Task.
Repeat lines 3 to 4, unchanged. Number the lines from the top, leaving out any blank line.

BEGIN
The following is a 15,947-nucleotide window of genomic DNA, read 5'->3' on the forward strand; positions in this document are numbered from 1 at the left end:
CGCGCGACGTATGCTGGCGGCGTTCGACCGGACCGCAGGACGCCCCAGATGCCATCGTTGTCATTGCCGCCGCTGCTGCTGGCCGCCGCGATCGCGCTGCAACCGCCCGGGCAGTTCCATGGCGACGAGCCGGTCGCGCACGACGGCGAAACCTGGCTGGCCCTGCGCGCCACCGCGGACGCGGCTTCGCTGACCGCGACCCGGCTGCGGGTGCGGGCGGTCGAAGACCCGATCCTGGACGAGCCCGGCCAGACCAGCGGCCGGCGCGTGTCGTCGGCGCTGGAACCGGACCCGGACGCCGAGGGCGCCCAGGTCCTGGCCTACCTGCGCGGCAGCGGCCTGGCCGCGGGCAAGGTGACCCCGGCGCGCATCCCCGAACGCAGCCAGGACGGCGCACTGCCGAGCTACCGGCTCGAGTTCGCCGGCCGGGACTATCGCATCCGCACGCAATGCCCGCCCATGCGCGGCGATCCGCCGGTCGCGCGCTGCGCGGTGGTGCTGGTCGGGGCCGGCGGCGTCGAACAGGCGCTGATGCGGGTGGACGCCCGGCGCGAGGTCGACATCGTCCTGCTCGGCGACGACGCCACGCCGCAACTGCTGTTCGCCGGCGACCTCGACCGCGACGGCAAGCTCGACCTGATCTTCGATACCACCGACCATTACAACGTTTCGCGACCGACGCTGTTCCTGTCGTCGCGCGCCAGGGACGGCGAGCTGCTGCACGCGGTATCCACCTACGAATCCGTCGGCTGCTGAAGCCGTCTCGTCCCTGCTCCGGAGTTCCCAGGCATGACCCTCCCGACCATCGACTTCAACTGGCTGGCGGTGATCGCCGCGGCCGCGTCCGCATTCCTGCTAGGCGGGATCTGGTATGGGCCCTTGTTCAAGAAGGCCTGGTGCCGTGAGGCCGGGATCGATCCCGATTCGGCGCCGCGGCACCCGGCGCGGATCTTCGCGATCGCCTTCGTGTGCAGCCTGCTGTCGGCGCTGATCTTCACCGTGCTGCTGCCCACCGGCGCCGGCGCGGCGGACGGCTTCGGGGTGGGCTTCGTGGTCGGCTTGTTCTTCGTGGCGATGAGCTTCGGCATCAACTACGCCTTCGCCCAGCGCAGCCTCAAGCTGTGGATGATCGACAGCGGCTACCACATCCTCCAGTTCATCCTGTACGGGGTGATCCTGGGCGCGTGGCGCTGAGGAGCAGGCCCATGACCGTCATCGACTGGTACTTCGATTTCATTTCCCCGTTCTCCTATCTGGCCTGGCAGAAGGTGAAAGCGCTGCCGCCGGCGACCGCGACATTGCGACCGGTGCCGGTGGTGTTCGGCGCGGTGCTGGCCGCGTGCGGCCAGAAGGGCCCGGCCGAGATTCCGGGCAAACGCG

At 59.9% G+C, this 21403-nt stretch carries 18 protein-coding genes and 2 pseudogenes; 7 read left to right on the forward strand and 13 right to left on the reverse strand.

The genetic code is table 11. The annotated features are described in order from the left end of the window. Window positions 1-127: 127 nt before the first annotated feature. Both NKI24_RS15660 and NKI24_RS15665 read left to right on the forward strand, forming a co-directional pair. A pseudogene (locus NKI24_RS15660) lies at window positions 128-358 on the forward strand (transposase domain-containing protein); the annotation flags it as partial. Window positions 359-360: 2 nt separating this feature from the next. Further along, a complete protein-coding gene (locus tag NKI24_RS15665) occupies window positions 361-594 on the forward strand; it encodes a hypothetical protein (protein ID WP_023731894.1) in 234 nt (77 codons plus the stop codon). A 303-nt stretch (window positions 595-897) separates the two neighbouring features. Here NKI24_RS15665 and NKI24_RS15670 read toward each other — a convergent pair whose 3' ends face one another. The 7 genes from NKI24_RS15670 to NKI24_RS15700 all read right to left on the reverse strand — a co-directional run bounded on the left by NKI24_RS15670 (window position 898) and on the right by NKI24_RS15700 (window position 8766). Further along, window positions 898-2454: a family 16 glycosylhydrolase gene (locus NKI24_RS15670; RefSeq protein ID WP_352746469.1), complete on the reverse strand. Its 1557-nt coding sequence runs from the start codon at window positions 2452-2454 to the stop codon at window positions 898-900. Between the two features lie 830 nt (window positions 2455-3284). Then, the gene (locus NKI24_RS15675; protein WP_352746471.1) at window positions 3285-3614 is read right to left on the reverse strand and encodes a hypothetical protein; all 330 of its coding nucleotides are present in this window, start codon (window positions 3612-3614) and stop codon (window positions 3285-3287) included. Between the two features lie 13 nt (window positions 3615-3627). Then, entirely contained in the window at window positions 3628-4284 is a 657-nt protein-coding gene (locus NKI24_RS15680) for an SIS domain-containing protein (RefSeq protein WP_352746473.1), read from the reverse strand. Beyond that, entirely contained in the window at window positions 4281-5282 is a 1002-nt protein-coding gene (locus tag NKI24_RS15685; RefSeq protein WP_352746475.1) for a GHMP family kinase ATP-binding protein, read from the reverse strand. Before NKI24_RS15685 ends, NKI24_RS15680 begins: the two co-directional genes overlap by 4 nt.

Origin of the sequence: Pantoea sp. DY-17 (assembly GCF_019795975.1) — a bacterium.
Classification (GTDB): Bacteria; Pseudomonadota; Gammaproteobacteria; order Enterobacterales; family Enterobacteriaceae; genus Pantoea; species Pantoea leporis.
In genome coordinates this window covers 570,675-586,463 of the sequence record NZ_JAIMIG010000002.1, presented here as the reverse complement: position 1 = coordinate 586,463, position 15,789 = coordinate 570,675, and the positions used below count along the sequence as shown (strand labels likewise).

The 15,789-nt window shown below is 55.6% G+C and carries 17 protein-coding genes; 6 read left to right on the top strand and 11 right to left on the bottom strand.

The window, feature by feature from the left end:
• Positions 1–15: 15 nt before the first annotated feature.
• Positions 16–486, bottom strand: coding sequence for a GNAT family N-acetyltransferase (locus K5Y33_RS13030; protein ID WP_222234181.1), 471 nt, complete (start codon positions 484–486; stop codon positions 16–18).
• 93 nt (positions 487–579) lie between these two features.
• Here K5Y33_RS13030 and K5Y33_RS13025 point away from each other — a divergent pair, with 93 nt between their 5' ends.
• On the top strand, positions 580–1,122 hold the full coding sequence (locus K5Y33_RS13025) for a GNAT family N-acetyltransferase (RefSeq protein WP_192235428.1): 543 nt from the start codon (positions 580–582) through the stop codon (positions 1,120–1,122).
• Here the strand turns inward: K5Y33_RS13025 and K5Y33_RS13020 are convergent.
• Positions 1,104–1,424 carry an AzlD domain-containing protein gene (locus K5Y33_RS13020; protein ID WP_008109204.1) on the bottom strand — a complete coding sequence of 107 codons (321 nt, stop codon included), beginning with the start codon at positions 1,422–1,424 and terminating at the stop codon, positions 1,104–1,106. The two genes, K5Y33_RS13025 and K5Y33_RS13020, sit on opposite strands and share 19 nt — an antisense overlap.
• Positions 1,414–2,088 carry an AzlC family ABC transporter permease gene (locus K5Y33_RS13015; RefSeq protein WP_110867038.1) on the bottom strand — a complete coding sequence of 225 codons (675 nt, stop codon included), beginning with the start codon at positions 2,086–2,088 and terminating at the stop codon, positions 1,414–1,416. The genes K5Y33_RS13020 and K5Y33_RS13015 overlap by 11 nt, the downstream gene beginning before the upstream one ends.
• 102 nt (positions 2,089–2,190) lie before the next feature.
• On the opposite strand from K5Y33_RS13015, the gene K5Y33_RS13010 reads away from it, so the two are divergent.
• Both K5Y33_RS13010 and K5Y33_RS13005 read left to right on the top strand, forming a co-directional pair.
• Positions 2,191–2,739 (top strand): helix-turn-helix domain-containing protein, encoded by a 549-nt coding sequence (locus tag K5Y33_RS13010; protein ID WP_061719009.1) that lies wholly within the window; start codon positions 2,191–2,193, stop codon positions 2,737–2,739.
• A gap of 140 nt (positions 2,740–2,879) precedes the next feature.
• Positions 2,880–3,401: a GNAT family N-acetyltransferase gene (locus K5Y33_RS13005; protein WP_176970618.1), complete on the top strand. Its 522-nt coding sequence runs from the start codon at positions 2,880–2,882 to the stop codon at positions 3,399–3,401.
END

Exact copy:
At 59.9% G+C, this 21403-nt stretch carries 18 protein-coding genes and 2 pseudogenes; 7 read left to right on the forward strand and 13 right to left on the reverse strand.

The genetic code is table 11. The annotated features are described in order from the left end of the window. Window positions 1-127: 127 nt before the first annotated feature. Both NKI24_RS15660 and NKI24_RS15665 read left to right on the forward strand, forming a co-directional pair. A pseudogene (locus NKI24_RS15660) lies at window positions 128-358 on the forward strand (transposase domain-containing protein); the annotation flags it as partial. Window positions 359-360: 2 nt separating this feature from the next. Further along, a complete protein-coding gene (locus tag NKI24_RS15665) occupies window positions 361-594 on the forward strand; it encodes a hypothetical protein (protein ID WP_023731894.1) in 234 nt (77 codons plus the stop codon). A 303-nt stretch (window positions 595-897) separates the two neighbouring features. Here NKI24_RS15665 and NKI24_RS15670 read toward each other — a convergent pair whose 3' ends face one another. The 7 genes from NKI24_RS15670 to NKI24_RS15700 all read right to left on the reverse strand — a co-directional run bounded on the left by NKI24_RS15670 (window position 898) and on the right by NKI24_RS15700 (window position 8766). Further along, window positions 898-2454: a family 16 glycosylhydrolase gene (locus NKI24_RS15670; RefSeq protein ID WP_352746469.1), complete on the reverse strand. Its 1557-nt coding sequence runs from the start codon at window positions 2452-2454 to the stop codon at window positions 898-900. Between the two features lie 830 nt (window positions 2455-3284). Then, the gene (locus NKI24_RS15675; protein WP_352746471.1) at window positions 3285-3614 is read right to left on the reverse strand and encodes a hypothetical protein; all 330 of its coding nucleotides are present in this window, start codon (window positions 3612-3614) and stop codon (window positions 3285-3287) included. Between the two features lie 13 nt (window positions 3615-3627). Then, entirely contained in the window at window positions 3628-4284 is a 657-nt protein-coding gene (locus NKI24_RS15680) for an SIS domain-containing protein (RefSeq protein WP_352746473.1), read from the reverse strand. Beyond that, entirely contained in the window at window positions 4281-5282 is a 1002-nt protein-coding gene (locus tag NKI24_RS15685; RefSeq protein WP_352746475.1) for a GHMP family kinase ATP-binding protein, read from the reverse strand. Before NKI24_RS15685 ends, NKI24_RS15680 begins: the two co-directional genes overlap by 4 nt.